- Some evidence suggests that contraceptives may affect cancer risk, but the evidence is not definitive.
- Some who are predisposed to developing certain cancers may be recommended to use one type of contraceptive over another.
- It is always best to speak with a medical professional who can help you determine which kind of contraceptive is best for you.
Millions of people regularly take or use contraceptives, such as birth control pills, to avoid unwanted pregnancy or relieve menstruation-related side effects such as cramps or heavy bleeding.
There is some evidence that contraceptives may affect cancer risk — specifically, that oral contraceptives may increase the likelihood of developing breast and cervical cancers but reduce the risk of endometrial, ovarian, and colorectal cancers. However, much of this evidence comes from observational studies in which populations are observed over time.
Data from observational studies cannot be relied on as definitive evidence since there may be other variables at play affecting the data. Lifestyle factors such as exercise, smoking, and alcohol use, all have effects on the risk of developing cancer, are difficult to reliably track, and could skew data.
It’s always best to speak with your physician about medical decisions, including what kind of contraceptive to take if you want or need to.
Can oral contraceptives affect cancer risk?
Oral contraceptives, also known as birth control pills, are medications that contain hormones — usually estrogen and progesterone — that, when taken, can prevent pregnancy. These hormones may stop ovulation and prevent sperm from passing the cervix.
Observational studies have shown that oral contraceptives may increase the likelihood of developing breast and cervical cancers but reduce the risk of endometrial, ovarian, and colorectal cancers.
While it is not totally understood why this is the case, researchers have proposed a few theories. Since naturally occurring estrogen and progesterone stimulate the growth of some cancers like breast cancer, it’s possible that the synthetic hormones from birth control pills may also increase cancer risk.
“This subject is tricky because there are a large number of studies on the matter that seem to indicate different risks,” says Colleen Feltmate, MD, a gynecologic oncologist at Dana-Farber Brigham Cancer Center. “Some seem to show that there is not much risk; others suggest long-term use might increase the risk of breast cancer slightly.”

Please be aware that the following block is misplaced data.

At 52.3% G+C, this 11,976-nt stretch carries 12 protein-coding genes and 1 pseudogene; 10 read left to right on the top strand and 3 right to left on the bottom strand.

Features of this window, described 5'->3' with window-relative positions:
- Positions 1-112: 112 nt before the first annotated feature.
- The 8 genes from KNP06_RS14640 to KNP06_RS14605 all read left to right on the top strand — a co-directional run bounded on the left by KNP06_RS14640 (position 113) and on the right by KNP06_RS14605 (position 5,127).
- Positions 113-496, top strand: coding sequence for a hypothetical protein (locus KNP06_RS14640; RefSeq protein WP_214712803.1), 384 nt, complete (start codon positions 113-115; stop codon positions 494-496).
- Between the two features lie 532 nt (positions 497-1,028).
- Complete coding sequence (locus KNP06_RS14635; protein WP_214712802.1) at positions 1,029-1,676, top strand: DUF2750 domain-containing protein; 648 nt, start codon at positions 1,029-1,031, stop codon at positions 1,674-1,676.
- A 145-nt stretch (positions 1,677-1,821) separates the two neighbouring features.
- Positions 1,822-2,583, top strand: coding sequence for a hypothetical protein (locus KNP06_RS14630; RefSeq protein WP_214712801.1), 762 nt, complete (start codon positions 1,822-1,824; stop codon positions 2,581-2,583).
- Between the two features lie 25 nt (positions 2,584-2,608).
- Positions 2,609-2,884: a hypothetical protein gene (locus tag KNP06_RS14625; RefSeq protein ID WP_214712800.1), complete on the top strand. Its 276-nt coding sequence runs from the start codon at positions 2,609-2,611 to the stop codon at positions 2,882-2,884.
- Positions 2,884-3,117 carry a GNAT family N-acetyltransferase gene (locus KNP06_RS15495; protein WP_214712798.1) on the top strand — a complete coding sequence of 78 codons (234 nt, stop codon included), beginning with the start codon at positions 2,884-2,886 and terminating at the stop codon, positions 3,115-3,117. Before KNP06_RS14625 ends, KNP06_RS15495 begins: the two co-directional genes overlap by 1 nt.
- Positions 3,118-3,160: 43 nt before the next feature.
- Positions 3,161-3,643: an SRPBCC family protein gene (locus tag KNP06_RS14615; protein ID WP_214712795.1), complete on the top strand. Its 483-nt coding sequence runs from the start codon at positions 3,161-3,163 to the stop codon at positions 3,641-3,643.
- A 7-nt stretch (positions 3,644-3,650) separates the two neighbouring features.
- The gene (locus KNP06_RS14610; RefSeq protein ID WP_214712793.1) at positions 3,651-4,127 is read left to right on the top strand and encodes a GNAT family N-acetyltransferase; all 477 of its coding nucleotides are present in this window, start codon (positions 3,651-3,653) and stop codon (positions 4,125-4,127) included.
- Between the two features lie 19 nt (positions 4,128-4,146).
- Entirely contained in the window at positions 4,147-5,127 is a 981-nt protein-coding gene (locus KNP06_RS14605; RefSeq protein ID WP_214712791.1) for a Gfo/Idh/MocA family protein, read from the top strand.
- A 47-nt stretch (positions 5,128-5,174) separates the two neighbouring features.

On the other hand, since oral contraceptives reduce the number of ovulations a person experiences in their lifetime, they may reduce the risk of ovarian cancer by 30 to 50 percent if used for five or more years. Similarly, oral contraceptive pills (OCPs) and progesterone decrease the growth of the endometrial lining and may reduce the risk of developing endometrial cancer by approximately 40 percent with long-term use.
Can intrauterine devices (IUDs) affect cancer risk?
An IUD is a small device placed into the uterine cavity to prevent pregnancy. There are two types of IUDs: copper and hormonal.
Copper IUDs work to prevent pregnancy by preventing sperm from reaching and fertilizing the egg. They are not thought to be associated with an increase or decrease in cancer risk.
Hormonal IUDs, on the other hand, use hormones such as progesterone to block sperm from passing the cervix and may also stop, or slow down, ovulation. It is thought that they slow cell turnover and growth in the endometrial lining, reducing the risk of endometrial cancers.
“Many endometrial cancers are often considered to be caused by an excess of estrogen or a lack of progestin,” explains Feltmate. “These cancers, and even their pre-cancers, may to be reversible by the higher progestogenic state that a progesterone IUD creates within the uterus.”
The hormones released by an IUD keep the uterus lining “quiet” and reduce activity, which decreases the risk of developing cancer.
Should I take contraceptives if I have or have had cancer?
Some who are predisposed to developing certain cancers may be recommended to use one type of contraceptive over another. Those with Lynch syndrome, for example, may carry a gene that puts them at higher risk of developing endometrial and ovarian cancers. Specialists in the Lynch Syndrome Center at Dana-Farber provide personalized and comprehensive care and can make recommendations to patients.
Patients who have breast cancer may be counseled to avoid using hormonal birth control. Feltmate, who works and consult with many patients who are at risk for gynecologic and breast cancers, recommends speaking with a specialist if you carry a genetic marker, like BRCA, that indicates a higher risk of developing certain cancers.
“There are risks and benefits to any of these contraceptives,” says Feltmate.
About the Medical Reviewer
Dr. Feltmate is an Assistant Professor of Obstetrics, Gynecology and Reproductive Biology at Harvard Medical School. Her research interests include ovarian cancer, cervical dysplasia and gestational trophoblastic tumors.